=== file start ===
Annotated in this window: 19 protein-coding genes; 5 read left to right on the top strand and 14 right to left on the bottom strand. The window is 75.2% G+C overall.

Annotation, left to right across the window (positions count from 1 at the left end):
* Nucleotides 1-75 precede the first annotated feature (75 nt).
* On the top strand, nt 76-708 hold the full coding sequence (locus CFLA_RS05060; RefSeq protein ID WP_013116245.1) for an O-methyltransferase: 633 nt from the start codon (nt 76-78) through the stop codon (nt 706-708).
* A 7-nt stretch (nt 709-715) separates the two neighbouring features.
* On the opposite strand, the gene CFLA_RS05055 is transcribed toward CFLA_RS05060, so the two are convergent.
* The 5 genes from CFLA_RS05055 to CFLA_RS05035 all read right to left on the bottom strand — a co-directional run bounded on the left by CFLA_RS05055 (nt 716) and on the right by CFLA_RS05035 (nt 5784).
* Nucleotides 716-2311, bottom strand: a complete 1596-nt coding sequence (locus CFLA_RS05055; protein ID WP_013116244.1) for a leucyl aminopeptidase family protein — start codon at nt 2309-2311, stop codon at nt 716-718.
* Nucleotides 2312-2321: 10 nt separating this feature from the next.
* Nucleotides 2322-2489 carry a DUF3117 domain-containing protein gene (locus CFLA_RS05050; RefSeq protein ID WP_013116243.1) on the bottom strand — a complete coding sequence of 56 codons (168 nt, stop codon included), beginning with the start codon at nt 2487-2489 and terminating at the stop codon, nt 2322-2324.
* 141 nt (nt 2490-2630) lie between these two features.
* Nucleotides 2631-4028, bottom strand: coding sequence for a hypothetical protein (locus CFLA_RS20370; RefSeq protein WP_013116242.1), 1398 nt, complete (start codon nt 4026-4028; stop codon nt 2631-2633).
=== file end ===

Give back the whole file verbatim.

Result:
Annotated in this window: 19 protein-coding genes; 5 read left to right on the top strand and 14 right to left on the bottom strand. The window is 75.2% G+C overall.

Annotation, left to right across the window (positions count from 1 at the left end):
* Nucleotides 1-75 precede the first annotated feature (75 nt).
* On the top strand, nt 76-708 hold the full coding sequence (locus CFLA_RS05060; RefSeq protein ID WP_013116245.1) for an O-methyltransferase: 633 nt from the start codon (nt 76-78) through the stop codon (nt 706-708).
* A 7-nt stretch (nt 709-715) separates the two neighbouring features.
* On the opposite strand, the gene CFLA_RS05055 is transcribed toward CFLA_RS05060, so the two are convergent.
* The 5 genes from CFLA_RS05055 to CFLA_RS05035 all read right to left on the bottom strand — a co-directional run bounded on the left by CFLA_RS05055 (nt 716) and on the right by CFLA_RS05035 (nt 5784).
* Nucleotides 716-2311, bottom strand: a complete 1596-nt coding sequence (locus CFLA_RS05055; protein ID WP_013116244.1) for a leucyl aminopeptidase family protein — start codon at nt 2309-2311, stop codon at nt 716-718.
* Nucleotides 2312-2321: 10 nt separating this feature from the next.
* Nucleotides 2322-2489 carry a DUF3117 domain-containing protein gene (locus CFLA_RS05050; RefSeq protein ID WP_013116243.1) on the bottom strand — a complete coding sequence of 56 codons (168 nt, stop codon included), beginning with the start codon at nt 2487-2489 and terminating at the stop codon, nt 2322-2324.
* 141 nt (nt 2490-2630) lie between these two features.
* Nucleotides 2631-4028, bottom strand: coding sequence for a hypothetical protein (locus CFLA_RS20370; RefSeq protein WP_013116242.1), 1398 nt, complete (start codon nt 4026-4028; stop codon nt 2631-2633).